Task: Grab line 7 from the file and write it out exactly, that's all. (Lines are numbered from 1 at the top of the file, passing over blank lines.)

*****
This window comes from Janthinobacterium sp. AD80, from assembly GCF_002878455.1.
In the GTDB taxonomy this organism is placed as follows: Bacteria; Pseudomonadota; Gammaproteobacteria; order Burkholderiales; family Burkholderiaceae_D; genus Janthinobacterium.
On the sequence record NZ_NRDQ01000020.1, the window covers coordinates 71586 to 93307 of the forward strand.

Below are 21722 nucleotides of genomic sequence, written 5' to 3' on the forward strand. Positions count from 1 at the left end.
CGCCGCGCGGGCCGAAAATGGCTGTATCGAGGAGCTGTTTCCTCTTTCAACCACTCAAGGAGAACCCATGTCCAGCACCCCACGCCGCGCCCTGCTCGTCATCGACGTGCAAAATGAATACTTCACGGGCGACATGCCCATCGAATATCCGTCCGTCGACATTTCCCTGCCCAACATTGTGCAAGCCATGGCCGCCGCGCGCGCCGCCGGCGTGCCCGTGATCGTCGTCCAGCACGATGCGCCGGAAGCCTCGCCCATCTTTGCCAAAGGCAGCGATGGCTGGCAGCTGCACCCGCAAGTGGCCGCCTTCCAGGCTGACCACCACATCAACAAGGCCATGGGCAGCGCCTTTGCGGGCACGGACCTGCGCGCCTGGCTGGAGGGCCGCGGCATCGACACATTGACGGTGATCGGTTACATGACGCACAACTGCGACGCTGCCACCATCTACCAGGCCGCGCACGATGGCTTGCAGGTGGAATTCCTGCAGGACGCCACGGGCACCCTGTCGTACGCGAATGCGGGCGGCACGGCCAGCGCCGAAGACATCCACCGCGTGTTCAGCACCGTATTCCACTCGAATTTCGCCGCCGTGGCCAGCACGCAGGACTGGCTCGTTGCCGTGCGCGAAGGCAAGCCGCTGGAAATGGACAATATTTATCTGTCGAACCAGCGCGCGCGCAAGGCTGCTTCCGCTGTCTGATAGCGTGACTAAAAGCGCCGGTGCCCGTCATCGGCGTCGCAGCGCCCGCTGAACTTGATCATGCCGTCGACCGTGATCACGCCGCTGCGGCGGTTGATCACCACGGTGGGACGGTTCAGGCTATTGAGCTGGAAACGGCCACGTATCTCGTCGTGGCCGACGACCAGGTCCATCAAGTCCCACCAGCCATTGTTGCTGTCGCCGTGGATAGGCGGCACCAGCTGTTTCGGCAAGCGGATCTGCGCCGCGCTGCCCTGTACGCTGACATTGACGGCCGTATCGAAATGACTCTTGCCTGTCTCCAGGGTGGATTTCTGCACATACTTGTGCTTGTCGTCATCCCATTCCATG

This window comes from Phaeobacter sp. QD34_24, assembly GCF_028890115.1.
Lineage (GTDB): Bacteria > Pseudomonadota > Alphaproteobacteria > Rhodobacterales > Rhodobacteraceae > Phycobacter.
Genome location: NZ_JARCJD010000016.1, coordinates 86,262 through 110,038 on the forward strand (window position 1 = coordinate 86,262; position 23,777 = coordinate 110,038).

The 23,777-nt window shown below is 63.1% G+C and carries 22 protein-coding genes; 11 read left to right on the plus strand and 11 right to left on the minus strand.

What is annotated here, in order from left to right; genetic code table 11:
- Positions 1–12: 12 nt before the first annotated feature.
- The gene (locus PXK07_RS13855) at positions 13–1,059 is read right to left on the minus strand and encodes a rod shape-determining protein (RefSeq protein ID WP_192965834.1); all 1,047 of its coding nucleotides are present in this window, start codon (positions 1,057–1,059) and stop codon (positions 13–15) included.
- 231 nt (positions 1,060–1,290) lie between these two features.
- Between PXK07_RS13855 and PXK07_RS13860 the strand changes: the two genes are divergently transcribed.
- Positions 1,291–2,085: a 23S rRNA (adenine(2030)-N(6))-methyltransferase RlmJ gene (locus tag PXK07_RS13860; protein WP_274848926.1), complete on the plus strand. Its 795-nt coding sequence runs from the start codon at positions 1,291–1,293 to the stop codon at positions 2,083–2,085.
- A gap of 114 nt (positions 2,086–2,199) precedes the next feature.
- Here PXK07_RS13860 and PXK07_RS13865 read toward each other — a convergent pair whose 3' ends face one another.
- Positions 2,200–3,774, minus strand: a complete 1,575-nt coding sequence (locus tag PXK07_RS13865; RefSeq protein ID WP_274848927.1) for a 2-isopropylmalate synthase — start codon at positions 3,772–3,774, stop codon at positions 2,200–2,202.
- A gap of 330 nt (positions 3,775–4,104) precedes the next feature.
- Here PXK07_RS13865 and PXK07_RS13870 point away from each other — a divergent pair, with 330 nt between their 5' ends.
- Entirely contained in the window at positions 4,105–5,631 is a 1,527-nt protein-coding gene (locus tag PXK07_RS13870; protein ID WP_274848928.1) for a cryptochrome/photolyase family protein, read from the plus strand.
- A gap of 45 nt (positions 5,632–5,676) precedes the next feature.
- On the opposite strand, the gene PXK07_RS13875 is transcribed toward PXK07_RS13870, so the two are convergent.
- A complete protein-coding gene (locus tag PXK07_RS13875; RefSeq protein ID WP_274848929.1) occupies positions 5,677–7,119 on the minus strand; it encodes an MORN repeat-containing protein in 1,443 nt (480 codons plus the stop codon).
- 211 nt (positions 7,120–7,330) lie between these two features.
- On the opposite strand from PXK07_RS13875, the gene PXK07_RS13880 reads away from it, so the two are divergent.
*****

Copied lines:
Lineage (GTDB): Bacteria > Pseudomonadota > Alphaproteobacteria > Rhodobacterales > Rhodobacteraceae > Phycobacter.